"Docker began as an open-source implementation of the deployment engine which powered dotCloud, a popular Platform-as-a-Service. It benefits directly from the experience accumulated over several years of large-scale operation and support of hundreds of thousands of applications and databases".

The Docker Toolbox

According to the Docker Toolbox Overview, the Docker Toolbox contains:
  • Docker Machine for running docker-machine commands
  • Docker Engine for running the docker commands
  • Docker Compose for running the docker-compose commands
  • Kitematic, the Docker GUI
  • a shell preconfigured for a Docker command-line environment
  • Oracle VirtualBox

... There is a GUI? Awesome! Don't tell anyone, but I really hate using the command line. It reminds me of working in a musty basement Mainframe computer lab during my undergrad program. Windows was a gigantic step towards the great user interface that Apple already had stolen from Xerox years before.

You can go to https://www.docker.com/products/docker-toolbox to download the Docker Toolbox for the Mac or the PC. For the PC it downloads a simple executable file you can run.

You can even go to the Docker Toolbox GitHub site to see what is happening behind-the-scenes.

Installing Docker Toolbox

Okay... that's weird... I downloaded the tool, ran the executable, and as I was going through the installation process I saw an option that could be chosen during the installation:

  • Install VirtualBox with NDIS5 driver [default NDIS6]. 

What the what? For a a tool that is supposed to be easy, there needs to be a bit more user prompts to help a user to make a decision.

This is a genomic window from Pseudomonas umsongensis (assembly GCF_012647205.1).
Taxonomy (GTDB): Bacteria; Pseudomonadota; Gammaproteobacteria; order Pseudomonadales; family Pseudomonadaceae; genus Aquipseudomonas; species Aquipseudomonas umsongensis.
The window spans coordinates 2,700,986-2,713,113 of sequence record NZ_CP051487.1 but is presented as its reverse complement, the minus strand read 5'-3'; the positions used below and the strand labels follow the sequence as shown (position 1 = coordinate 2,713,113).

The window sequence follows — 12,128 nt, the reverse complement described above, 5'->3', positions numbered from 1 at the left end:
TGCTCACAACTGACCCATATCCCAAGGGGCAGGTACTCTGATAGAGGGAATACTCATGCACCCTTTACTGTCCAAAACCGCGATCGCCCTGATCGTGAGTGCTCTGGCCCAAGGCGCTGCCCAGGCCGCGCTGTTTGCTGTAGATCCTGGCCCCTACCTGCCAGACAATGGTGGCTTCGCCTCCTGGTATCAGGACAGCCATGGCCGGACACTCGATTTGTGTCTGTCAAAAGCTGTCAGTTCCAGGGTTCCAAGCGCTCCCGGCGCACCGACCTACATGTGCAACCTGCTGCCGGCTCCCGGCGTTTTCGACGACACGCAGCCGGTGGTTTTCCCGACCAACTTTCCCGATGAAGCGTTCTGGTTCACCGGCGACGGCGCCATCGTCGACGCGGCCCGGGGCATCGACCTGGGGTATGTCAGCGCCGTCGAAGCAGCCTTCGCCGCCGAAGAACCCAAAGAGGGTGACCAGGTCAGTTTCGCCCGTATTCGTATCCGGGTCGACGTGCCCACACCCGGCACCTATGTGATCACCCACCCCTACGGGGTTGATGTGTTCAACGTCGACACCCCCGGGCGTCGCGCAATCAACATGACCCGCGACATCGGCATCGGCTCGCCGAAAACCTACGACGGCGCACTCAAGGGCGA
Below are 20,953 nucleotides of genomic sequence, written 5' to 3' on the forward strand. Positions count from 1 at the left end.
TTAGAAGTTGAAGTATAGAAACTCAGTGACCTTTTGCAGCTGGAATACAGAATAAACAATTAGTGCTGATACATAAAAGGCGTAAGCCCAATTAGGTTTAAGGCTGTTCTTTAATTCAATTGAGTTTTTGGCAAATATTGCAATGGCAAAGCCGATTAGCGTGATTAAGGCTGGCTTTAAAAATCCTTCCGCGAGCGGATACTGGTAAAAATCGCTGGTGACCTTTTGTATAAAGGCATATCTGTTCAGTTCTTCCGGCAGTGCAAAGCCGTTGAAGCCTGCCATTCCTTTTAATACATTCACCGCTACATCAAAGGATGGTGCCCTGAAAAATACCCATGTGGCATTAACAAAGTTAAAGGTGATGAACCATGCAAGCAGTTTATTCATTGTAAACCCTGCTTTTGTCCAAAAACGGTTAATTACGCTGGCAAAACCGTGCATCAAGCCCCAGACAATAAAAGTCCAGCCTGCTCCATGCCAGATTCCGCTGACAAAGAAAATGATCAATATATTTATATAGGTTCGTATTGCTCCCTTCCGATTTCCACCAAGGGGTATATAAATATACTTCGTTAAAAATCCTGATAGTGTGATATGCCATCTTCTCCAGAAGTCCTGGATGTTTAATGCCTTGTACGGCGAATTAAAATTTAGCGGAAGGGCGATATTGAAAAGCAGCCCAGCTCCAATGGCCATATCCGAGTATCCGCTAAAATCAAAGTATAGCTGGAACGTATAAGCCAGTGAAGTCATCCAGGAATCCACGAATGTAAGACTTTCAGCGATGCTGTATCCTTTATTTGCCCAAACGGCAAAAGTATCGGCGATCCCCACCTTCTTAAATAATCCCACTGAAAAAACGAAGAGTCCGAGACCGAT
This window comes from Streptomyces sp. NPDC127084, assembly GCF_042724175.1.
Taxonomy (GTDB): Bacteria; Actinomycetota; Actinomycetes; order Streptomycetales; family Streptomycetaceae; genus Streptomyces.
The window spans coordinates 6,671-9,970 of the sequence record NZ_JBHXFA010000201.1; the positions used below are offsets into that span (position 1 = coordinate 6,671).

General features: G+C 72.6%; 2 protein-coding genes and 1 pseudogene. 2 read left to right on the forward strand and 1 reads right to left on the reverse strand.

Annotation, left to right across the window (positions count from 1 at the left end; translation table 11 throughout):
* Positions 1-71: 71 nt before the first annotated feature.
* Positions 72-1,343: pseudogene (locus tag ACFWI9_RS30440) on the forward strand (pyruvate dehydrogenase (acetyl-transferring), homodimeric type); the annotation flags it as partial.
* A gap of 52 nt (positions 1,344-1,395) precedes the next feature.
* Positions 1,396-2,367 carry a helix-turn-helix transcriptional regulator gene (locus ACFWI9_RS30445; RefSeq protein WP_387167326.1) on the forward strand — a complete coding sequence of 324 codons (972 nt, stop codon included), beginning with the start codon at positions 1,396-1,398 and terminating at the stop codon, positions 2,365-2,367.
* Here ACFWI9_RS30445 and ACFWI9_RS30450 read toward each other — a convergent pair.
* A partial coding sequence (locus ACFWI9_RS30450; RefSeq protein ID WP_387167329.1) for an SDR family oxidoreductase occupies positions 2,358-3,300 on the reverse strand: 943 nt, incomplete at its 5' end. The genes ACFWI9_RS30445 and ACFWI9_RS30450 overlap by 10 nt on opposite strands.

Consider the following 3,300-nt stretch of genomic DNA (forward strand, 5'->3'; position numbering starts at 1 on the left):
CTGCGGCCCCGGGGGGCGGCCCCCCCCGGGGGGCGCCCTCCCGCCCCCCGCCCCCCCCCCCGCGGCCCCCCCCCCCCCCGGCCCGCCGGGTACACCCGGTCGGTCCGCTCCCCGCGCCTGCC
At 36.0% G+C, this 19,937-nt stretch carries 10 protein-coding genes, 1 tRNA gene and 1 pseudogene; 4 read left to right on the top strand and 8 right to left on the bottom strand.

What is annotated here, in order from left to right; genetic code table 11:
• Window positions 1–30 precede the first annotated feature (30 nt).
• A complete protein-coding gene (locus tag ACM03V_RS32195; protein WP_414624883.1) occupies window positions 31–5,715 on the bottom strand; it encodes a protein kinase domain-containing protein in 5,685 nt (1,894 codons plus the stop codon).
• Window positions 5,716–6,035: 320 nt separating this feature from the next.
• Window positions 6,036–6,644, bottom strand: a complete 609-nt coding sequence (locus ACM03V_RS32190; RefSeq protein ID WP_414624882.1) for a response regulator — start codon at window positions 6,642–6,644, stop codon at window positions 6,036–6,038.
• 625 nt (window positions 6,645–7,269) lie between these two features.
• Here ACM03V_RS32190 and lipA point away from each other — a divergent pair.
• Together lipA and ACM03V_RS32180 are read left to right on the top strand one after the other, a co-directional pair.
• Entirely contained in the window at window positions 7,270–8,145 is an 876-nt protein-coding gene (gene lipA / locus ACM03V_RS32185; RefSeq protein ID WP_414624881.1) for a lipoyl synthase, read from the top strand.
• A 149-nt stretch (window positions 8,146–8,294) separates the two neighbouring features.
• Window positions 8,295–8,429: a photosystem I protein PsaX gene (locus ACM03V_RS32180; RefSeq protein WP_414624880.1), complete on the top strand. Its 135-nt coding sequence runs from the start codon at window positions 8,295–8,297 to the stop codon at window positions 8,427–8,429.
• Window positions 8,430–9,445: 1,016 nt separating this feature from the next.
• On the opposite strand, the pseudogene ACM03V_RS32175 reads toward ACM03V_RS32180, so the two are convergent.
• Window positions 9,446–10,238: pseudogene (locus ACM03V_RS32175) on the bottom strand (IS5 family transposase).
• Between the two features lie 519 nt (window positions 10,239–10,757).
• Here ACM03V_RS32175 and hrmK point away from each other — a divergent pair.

After a bit of searching I found on VirtualBox's documentation: ""The user is able to choose between NDIS5 and NDIS6 host network filters drivers during the installation. This is realized via a command line parameter NETWORKTYPE. The NDIS6 driver is default for Windows Vista and later. For older Windows versions, the installer will automatically select the NDIS5 driver and this cannot be changed. For Windows Vista and later the user can force to install the (legacy) NDIS5 host network filter driver using NETWORKTYPE=NDIS5".

I'm going to leave that checkbox unchecked. I don't think I am going to need Windows 95, Win98, WinNT, or Windows ME. In case I do, I can set the parameters through the command line I can use either/ or:

  • VirtualBox.exe -msiparams NETWORKTYPE=NDIS5
  • msiexec /i VirtualBox-<version>-MultiArch_<x86|amd64>.msi NETWORKTYPE=NDIS5

  • At the end of the process -- which seems to involve my copy of Git-SCM being uninstalled (Huh?) -- I have two icons in a folder: Docker Quickstart Terminal and Kitematic.

    Let's see what these buttons do: After double-clicking on the Docker Quickstart Terminal, five minutes later a terminal window appears:

    • Hrm. That isn't too helpful. Let's type in exit to close the window. 
    • When I start Kitematic, it says: "Error: getaddrinfo ENOTFOUND docker.local docker.local:2375". So far, this doesn't seem too much easier than working with the command line. 
    Sidenote: MinGW stands for Minimalist GNU for Windows, whose home was at http://www.mingw.org/. Writing Windows apps? MinGW was a bare-bones Open Source programming toolset porting ObjectiveC to Windows back in 2005, and recreated by OneVision Software.

    To the documentation!

    Get Started With Docker

    The Get Started With Docker guide is at https://docs.docker.com/engine/getstarted/

    "This tutorial is designed as a getting started with Docker, and works the same whether you are using Docker for Mac, Docker for Windows, Docker on Linux, or Docker Toolbox (for older Mac and Windows systems).

    "If you are using Docker Toolbox, you can use the Docker Quickstart Terminal to run Docker commands in a pre-configured environment instead of opening a command line terminal".

    Step One: Installing Docker

    According to Step One, after the Docker QuickStart terminal starts, we can type in the command:
    $ docker run hello-world

    "Hello from Docker.
    "This message shows that your installation appears to be working correctly.

    "To generate this message, Docker took the following steps:
    "1. The Docker Engine CLI client contacted the Docker Engine daemon.
    "2. The Docker Engine daemon pulled the "hello-world" image from the Docker Hub.
    "3. The Docker Engine daemon created a new container from that image which runs the